Consider the field $\mathbb{Q}(\omega_3, \omega_7)$ with $\omega_n = e^{2 \pi i/n} = cos(\frac{2 \pi}{n}) + i sin(\frac{2 \pi}{n})$ the cyclotomic root of unity.

According to the theorem of the primitive element, if $\mathbb{F}$ is a field with characteristic 0 and there are 2 elements $a,b$ that are algebraic over the field $\mathbb{F}$, then there exists an $\alpha$ such that: $\mathbb{F}(a,b) = \mathbb{F}(\alpha)$.

a) Find a primitive element $\alpha$ for $\mathbb{Q}(\omega_3, \omega_7)$.

b) Calculate $[\mathbb{Q}(\omega_3, \omega_7): \mathbb{Q}]$.

c) What is the minimal polynomial of $\omega_7$ over $\mathbb{Q}(\omega_3)$.

For a) i tried to use a similar method as Primitive element of the extension $\mathbb Q(\sqrt{2},\sqrt{3})$ over $\mathbb Q$ . In other words I am trying to find an element $\alpha$ so that with simple calculations with $\alpha$, I can get $\omega_3$ and $\omega_7$ seperately.

$\alpha = \omega_3 + \omega_7$ hasn't worked for me.

$\alpha = \omega_3 \cdot \omega_7 = e^{\frac{10}{21}(2 \pi i)}$ looks like a good idea since then $\alpha^{21/70} = \omega_7$ and $\alpha^{21/30} = \omega_3$ but I'm not a 100% sure if this is correct. Since using this alpha, for any $n \in \mathbb{N}_0$, it holds that $\alpha^{21/n*10} = \omega_n$ so my instinct says that the field $\mathbb{Q}(\omega_3, \omega_7)$ is contained in $\mathbb{Q}(\alpha)$ but not that they are equal.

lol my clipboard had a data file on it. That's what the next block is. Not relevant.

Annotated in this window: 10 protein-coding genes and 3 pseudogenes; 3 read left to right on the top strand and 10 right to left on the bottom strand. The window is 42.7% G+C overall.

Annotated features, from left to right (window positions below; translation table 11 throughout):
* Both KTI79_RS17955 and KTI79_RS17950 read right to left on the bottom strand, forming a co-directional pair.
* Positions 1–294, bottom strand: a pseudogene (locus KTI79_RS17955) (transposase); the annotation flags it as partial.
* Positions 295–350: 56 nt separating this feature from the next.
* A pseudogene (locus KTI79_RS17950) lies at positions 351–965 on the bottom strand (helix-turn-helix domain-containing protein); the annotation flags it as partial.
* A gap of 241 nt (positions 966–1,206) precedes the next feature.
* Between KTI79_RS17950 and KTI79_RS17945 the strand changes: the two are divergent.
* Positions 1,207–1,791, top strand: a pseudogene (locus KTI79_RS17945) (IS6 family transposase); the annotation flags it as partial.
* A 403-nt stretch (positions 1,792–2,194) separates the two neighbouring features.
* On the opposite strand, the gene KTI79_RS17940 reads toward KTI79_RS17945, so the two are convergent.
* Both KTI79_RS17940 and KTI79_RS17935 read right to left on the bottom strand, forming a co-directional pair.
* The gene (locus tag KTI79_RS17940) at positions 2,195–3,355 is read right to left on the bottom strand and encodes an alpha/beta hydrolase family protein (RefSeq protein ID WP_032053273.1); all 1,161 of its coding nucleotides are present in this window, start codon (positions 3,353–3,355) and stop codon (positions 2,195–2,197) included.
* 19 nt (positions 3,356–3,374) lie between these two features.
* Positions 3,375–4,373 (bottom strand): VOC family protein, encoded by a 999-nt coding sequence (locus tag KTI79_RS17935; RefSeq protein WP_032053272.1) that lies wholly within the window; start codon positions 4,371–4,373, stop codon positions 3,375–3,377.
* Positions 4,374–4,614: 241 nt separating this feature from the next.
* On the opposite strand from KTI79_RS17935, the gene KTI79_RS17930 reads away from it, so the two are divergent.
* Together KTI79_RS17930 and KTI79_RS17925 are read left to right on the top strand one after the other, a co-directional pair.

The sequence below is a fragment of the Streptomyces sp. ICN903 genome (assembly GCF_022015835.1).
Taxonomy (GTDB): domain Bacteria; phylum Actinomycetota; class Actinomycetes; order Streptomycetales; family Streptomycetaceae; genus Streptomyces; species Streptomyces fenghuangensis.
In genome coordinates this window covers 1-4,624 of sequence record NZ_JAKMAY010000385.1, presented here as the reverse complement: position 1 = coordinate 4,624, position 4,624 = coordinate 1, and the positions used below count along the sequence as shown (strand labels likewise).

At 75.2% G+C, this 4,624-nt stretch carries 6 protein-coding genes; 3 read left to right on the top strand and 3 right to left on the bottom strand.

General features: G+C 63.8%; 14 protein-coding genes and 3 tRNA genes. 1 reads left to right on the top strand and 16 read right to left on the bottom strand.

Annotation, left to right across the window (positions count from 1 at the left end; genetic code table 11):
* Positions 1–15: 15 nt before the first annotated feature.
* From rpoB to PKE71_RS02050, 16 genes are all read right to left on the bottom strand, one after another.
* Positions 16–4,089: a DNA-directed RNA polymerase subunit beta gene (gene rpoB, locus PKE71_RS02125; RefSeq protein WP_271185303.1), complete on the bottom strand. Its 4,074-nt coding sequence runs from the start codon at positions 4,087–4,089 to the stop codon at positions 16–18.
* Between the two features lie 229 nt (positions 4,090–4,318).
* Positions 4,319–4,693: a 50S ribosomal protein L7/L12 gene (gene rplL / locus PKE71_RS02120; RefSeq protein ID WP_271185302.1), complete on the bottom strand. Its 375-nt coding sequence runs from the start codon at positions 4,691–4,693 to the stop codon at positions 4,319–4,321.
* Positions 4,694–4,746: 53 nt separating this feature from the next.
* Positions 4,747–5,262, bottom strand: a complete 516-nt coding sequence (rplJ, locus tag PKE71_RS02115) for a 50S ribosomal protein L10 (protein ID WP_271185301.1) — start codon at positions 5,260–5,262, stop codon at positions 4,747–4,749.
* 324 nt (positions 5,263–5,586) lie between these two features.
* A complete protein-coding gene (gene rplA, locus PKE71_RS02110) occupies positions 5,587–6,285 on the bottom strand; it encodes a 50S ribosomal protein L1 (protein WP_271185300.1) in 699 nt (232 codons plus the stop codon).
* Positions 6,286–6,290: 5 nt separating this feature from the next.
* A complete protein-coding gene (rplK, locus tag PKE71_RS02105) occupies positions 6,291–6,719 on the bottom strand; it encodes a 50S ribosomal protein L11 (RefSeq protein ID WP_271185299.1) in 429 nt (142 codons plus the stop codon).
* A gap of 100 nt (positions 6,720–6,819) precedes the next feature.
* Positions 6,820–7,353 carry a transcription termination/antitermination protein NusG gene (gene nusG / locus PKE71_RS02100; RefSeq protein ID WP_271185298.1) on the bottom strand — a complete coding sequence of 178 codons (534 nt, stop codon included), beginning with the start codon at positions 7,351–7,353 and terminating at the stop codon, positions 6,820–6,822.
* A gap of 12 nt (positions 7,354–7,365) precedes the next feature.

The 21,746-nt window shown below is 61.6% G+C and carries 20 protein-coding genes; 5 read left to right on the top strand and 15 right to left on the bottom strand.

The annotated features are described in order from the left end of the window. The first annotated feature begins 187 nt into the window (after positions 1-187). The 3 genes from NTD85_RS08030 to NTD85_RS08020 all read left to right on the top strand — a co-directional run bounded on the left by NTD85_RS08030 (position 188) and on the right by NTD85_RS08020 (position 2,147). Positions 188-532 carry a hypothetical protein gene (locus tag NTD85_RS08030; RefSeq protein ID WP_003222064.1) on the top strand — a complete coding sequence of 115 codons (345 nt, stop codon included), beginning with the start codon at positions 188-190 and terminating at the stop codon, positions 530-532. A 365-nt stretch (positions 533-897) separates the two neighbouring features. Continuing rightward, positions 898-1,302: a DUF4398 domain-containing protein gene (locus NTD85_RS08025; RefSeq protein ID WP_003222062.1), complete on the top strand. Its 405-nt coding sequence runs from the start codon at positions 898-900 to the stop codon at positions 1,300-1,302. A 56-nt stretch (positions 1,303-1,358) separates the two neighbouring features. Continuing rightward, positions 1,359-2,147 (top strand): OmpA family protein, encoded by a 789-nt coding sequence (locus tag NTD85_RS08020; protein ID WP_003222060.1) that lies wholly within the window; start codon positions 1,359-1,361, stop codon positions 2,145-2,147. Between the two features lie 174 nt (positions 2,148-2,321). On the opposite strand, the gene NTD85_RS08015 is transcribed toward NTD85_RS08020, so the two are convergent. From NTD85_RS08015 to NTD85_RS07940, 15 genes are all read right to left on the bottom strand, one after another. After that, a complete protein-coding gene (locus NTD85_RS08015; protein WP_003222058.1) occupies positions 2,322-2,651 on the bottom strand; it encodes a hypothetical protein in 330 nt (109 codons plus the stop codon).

So now I think maybe the 'simple calculation' has to be a linear combination for them to be equal, but I don't know what would work.

Can someone help me further finding $\alpha$.

For b) I want to use the fact that 3 and 7 are prime, I can use the product rule and the fact that $X^n-1$ is the minimal polynomial of $\mathbb{Q}$, and get that both 3 and 7 are divisors. Which gives me that it has to be 21.

For c) I think that $X^7-1$ will hold since that it is the minimal polynomial of $\omega_7$ over $\mathbb{Q}$ and since gcd(7,3) = 1, that means that the basis $\{ 1, \omega_3, \omega_3^2\}$ doesn't contain $\omega_7$.

Is my reasoning in b and c correct?


1 Answer 1


For a): $\alpha=\omega_3\omega_7$ works as a primitive element but not for the reason you mentioned as we cannot take fractional powers in fields in general. We can argue as follows: Let $\beta=\alpha^{-2}=\exp(2\pi i/21)$. Then have $\omega_3=\beta^7,\omega_7=\beta^3$ and we get $\Bbb Q(\omega_3,\omega_7)\subseteq\Bbb Q(\alpha)$ and hence equality. Basically the reason here is that $10$ and $21$ are coprime, so $\alpha$ is a primitive $21$-th root of unity.
For b): This is not correct. The minimal polynomial of $\omega_3$ over $\Bbb Q$ is $x^2+x+1$, so $[\Bbb Q(\omega_3):\Bbb Q]=2$ and similarly for $\omega_7$. Since $\alpha$ is a primitive $21$-th root of unity we get $[\Bbb Q(\alpha):\Bbb Q]=\varphi(21)=12$ (this is not that trivial, see for example Lang's Algebra, chapter VI, 3 on 'Roots of unity').
For c): It is correct that the minimal polynomial of $\omega_7$ over $\Bbb Q$ (which is $x^6+x^5+\dots+x+1$) is the same as the minimal polynomial over $\Bbb Q(\omega_3)$. This follows from the fact that $\Bbb Q(\omega_3)$ and $\Bbb Q(\omega_7)$ are linear disjoint over $\Bbb Q$ (since $3$ and $7$ are coprime). We can see this for example by looking at the degree $$[\Bbb Q(\omega_3):\Bbb Q][\Bbb Q(\omega_7):\Bbb Q]=2\cdot 6=12=[\Bbb Q(\beta):\Bbb Q]=[\Bbb Q(\omega_3,\omega_7):\Bbb Q]$$

  • $\begingroup$ Wow, thank you for your detailed answer. It was very clear and now I understand it properly :) $\endgroup$
    – fieke_2000
    Jan 23, 2021 at 14:34

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